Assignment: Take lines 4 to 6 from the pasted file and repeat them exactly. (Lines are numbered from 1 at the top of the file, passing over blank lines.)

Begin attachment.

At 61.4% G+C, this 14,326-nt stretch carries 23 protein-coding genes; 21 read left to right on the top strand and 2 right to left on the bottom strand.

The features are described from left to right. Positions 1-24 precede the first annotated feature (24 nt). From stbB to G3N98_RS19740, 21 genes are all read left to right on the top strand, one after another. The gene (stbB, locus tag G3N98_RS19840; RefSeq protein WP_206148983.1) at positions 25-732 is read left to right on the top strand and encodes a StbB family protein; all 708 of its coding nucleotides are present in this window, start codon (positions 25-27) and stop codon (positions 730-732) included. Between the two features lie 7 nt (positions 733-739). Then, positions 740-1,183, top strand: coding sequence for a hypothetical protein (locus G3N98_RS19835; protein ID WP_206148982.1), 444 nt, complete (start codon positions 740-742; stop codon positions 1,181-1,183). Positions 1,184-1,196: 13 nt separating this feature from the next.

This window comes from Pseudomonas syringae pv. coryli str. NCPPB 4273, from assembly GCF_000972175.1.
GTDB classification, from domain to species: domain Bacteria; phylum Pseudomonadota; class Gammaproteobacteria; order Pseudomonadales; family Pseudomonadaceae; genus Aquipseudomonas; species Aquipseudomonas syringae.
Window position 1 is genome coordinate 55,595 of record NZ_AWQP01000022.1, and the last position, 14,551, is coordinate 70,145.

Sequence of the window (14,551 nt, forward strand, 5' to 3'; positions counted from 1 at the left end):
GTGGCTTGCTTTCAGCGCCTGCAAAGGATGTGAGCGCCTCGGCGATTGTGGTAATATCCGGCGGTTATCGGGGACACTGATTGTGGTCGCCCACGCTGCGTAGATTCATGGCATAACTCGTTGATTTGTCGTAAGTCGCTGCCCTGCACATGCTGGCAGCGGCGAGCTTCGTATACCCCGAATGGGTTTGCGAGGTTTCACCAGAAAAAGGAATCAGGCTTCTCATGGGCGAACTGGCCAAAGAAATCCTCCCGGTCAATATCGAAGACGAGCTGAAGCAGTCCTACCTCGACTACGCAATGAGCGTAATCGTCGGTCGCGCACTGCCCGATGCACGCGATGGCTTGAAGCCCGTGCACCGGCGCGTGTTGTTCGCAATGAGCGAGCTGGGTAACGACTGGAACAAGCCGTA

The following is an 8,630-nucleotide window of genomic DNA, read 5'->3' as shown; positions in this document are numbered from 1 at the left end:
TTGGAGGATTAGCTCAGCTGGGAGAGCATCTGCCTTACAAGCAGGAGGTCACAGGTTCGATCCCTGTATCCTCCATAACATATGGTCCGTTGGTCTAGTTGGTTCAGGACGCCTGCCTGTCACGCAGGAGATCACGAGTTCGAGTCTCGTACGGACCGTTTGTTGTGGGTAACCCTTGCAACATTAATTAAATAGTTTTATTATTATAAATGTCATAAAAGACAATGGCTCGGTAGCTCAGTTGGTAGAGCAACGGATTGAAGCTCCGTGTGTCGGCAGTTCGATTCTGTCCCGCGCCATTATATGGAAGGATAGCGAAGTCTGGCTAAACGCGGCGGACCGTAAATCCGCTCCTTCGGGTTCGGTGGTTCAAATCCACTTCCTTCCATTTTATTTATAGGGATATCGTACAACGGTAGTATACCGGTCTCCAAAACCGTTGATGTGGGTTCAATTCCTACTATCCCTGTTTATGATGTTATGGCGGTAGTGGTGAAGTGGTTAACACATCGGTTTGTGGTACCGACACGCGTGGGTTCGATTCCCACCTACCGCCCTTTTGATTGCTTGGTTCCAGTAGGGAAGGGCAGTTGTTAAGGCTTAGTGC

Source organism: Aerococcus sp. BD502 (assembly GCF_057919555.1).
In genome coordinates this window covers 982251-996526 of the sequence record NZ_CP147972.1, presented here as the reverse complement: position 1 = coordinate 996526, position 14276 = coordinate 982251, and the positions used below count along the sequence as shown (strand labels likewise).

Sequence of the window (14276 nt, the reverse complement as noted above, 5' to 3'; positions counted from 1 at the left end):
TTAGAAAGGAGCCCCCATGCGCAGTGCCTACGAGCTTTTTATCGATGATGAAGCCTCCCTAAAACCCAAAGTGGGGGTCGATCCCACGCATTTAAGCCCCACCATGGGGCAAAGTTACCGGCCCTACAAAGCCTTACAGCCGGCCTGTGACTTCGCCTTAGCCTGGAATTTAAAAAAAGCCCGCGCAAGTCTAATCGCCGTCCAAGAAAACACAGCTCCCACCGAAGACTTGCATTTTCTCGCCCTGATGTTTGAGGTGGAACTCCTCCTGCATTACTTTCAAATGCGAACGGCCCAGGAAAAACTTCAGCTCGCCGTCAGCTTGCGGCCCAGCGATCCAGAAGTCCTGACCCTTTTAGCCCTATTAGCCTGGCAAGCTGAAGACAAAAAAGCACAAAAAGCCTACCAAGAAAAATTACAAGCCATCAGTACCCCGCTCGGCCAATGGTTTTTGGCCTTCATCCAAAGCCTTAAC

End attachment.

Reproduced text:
GTDB classification, from domain to species: domain Bacteria; phylum Pseudomonadota; class Gammaproteobacteria; order Pseudomonadales; family Pseudomonadaceae; genus Aquipseudomonas; species Aquipseudomonas syringae.
Window position 1 is genome coordinate 55,595 of record NZ_AWQP01000022.1, and the last position, 14,551, is coordinate 70,145.

Sequence of the window (14,551 nt, forward strand, 5' to 3'; positions counted from 1 at the left end):